1 Corinthians 12.1-11
Now concerning spiritual gifts, brothers and sisters, I do not want you to be uninformed. You know that when you were pagans, you were enticed and led astray to idols that could not speak. Therefore I want you to understand that no one speaking by the Spirit of God ever says ‘Let Jesus be cursed!’ and no one can say ‘Jesus is Lord’ except by the Holy Spirit.
Now there are varieties of gifts, but the same Spirit; and there are varieties of services, but the same Lord; and there are varieties of activities, but it is the same God who activates all of them in everyone. To each is given the manifestation of the Spirit for the common good. To one is given through the Spirit the utterance of wisdom, and to another the utterance of knowledge according to the same Spirit, to another faith by the same Spirit, to another gifts of healing by the one Spirit, to another the working of miracles, to another prophecy, to another the discernment of spirits, to another various kinds of tongues, to another the interpretation of tongues. All these are activated by one and the same Spirit, who allots to each one individually just as the Spirit chooses.
On the third day there was a wedding in Cana of Galilee, and the mother of Jesus was there. Jesus and his disciples had also been invited to the wedding. When the wine gave out, the mother of Jesus said to him, ‘They have no wine.’ And Jesus said to her, ‘Woman, what concern is that to you and to me? My hour has not yet come.’ His mother said to the servants, ‘Do whatever he tells you.’ Now standing there were six stone water-jars for the Jewish rites of purification, each holding twenty or thirty gallons. Jesus said to them, ‘Fill the jars with water.’ And they filled them up to the brim. He said to them, ‘Now draw some out, and take it to the chief steward.’ So they took it. When the steward tasted the water that had become wine, and did not know where it came from (though the servants who had drawn the water knew), the steward called the bridegroom and said to him, ‘Everyone serves the good wine first, and then the inferior wine after the guests have become drunk. But you have kept the good wine until now.’ Jesus did this, the first of his signs, in Cana of Galilee, and revealed his glory; and his disciples believed in him.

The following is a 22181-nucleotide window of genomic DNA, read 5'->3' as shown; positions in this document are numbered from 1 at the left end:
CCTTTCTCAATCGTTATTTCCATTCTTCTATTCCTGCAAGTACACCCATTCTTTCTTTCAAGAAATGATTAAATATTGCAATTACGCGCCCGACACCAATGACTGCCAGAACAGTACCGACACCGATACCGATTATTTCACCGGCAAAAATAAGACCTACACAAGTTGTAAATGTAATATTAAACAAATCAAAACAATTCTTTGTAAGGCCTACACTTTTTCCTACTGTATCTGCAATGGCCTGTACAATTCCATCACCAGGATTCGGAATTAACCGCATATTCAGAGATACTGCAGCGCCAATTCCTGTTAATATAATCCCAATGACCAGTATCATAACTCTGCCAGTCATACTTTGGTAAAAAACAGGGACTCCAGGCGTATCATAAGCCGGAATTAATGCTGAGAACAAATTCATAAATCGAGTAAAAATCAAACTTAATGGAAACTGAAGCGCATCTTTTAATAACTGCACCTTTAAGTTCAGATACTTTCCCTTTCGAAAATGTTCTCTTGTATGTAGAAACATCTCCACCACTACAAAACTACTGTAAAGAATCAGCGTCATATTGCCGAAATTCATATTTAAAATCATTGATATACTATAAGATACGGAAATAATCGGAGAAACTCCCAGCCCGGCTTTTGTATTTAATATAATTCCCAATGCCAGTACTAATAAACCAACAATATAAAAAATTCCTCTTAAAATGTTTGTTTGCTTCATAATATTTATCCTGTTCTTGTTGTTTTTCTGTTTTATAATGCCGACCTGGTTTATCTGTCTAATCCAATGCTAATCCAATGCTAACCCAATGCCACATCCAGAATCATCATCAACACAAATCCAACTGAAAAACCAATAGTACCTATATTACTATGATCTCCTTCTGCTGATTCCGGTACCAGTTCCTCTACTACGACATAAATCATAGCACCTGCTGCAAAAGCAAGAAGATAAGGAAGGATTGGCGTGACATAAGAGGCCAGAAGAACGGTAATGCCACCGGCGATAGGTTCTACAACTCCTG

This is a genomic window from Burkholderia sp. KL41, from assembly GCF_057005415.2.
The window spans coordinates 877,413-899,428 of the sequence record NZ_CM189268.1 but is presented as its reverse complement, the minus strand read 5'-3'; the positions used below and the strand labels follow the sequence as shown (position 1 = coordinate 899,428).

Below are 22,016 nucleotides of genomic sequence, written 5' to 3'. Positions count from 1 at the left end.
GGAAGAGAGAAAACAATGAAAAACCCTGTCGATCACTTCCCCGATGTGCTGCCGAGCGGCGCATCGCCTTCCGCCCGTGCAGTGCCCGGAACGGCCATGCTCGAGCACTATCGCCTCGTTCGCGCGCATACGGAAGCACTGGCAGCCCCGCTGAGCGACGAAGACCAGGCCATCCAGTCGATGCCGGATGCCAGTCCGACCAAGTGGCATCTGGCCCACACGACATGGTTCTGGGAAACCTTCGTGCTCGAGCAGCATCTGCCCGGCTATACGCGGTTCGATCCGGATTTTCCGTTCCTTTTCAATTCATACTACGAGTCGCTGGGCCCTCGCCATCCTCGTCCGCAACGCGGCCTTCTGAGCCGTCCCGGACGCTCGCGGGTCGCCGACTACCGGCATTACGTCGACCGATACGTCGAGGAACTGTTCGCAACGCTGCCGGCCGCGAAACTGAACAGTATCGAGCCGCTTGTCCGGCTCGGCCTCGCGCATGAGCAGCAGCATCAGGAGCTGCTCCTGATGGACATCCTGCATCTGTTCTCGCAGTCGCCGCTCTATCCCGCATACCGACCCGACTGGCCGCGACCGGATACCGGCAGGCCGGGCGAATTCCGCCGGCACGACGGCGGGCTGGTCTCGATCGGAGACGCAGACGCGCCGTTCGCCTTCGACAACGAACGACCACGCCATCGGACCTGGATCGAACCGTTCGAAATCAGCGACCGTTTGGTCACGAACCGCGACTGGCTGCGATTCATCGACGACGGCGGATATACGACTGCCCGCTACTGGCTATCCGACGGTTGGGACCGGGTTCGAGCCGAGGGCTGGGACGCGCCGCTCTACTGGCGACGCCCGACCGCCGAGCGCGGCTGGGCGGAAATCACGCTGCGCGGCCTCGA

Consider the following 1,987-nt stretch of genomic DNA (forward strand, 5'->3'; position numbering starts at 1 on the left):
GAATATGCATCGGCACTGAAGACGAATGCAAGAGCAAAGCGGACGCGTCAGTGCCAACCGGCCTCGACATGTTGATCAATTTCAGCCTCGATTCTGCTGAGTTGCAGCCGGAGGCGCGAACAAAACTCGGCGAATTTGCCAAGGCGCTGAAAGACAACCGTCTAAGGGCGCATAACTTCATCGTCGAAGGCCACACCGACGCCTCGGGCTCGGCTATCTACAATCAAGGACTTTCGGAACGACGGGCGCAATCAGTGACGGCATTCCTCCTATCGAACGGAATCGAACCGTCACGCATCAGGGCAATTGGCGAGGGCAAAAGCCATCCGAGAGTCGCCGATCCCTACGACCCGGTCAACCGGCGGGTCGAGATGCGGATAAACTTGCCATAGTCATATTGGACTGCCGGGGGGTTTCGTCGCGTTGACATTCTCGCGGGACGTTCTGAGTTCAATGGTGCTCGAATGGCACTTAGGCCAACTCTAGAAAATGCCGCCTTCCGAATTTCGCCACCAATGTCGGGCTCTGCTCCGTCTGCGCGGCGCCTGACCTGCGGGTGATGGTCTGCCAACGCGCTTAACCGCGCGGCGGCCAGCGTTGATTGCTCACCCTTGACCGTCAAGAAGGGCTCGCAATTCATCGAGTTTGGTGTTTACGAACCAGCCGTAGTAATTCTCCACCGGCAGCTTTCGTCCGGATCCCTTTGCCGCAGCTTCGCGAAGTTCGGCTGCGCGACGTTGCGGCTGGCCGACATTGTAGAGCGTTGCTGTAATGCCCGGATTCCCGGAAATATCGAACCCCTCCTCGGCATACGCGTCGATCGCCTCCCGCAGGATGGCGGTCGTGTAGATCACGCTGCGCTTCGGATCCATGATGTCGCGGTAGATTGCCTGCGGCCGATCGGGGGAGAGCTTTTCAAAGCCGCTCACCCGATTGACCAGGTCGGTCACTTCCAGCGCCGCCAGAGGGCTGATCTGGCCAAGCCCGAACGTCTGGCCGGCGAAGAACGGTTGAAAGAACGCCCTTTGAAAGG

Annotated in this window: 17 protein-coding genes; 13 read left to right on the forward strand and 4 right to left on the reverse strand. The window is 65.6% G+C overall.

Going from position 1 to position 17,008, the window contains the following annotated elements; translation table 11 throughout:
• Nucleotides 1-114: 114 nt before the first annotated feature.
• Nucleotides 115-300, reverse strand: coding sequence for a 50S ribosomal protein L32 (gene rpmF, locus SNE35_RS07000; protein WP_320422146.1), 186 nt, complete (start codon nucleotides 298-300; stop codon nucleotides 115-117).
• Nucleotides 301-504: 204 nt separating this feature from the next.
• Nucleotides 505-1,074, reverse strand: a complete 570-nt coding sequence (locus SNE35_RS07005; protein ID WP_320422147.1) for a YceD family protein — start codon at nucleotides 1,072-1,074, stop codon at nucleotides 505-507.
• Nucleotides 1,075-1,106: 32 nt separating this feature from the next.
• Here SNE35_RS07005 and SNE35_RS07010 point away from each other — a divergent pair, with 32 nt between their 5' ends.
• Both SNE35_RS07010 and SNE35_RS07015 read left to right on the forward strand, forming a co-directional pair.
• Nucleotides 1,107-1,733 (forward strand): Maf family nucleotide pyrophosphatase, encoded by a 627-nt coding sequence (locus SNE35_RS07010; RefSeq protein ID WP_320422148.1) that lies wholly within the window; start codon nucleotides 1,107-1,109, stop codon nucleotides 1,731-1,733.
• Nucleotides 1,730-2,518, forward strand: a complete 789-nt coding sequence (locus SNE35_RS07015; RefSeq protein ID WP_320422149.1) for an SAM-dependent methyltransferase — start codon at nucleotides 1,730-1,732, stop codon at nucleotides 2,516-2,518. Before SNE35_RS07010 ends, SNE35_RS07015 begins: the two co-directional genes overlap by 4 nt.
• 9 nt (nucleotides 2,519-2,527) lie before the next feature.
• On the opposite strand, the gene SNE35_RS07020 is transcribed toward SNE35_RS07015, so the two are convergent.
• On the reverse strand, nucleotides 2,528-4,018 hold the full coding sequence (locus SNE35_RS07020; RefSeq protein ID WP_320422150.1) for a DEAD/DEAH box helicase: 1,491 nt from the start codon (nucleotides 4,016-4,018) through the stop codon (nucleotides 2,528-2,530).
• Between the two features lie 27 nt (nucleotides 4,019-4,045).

New Revised Standard Version Bible: Anglicized Edition, copyright © 1989, 1995 National Council of the Churches of Christ in the United States of America. Used by permission. All rights reserved worldwide.
By Rev'd Canon Dr Matthew Rhodes of St. John's
So there was this party. And lots of people were invited. And food was eaten and wine was drunk. And lots of people didn’t really know what happened that day. But somehow the story came out. And it proved to be more significant than some people might have imagined. And people remembered the story and the story lived on.
Parties are much in the news this week and today, on the second Sunday of Epiphany we reflect on a wedding party that took place right at the beginning of Jesus’ ministry. The wedding at Cana is a wonderful story and like all Bible stories we can enjoy it just as it stands. It may be helpful as we reflect on this story during the week to imagine ourselves there. Of course this story has many layers to it and it really benefits from close inspection. John’s Gospel is like a treasure hunt. He lays careful and sometimes cryptic clues for us to find and nothing is wasted. John is very selective in his use of miracles. He describes just seven of them, four of which are unique to this Gospel. And the wedding at Cana is the first on both counts. Right at the beginning of the passage, John alerts us to the fact that this is not just any party. It took place on the third day as did the raising of Lazarus and of course the resurrection of Jesus himself.
This party would have been a big event involving the whole community. Mary was there and so were Jesus and his disciples. Perhaps more people turned up than had been expected. But hospitality is a big deal in the Middle East. Any guests are made welcome. This was no BYO event and running out of wine would have meant a huge loss of face. Most people probably didn’t notice but Mary did. She who pondered things in her heart realised what was going on. We need Marys. People who notice. Who are observant.
I wonder how Mary was feeling that day. Perhaps she was feeling a bit irritated that people kept asking her when her son would get married. Perhaps she was fed up with waiting for Jesus to get on with whatever it was he came to do. And it was Mary who gave him the nudge he needed. Pointing out what he probably already knew. They had run out of wine.
Jesus’ initial response seems rather rude. ‘What is that to do with me? My time has not yet come.’ But perhaps he found it hard to ignore his mother. She clearly wasn’t taking no for an answer. Mary ignores Jesus and directs the servants to do as he tells them. Sometimes we need do something similar. Not just notice but act. Give people a nudge. Mary knew her son better than anyone. Perhaps she knew what he was capable of. What his gifts were. And she pushed him to use them. Our first reading from Corinthians identifies different gifts that the Spirit gives to the church. Sometimes we need to help people identify the gifts they have and encourage them to use them.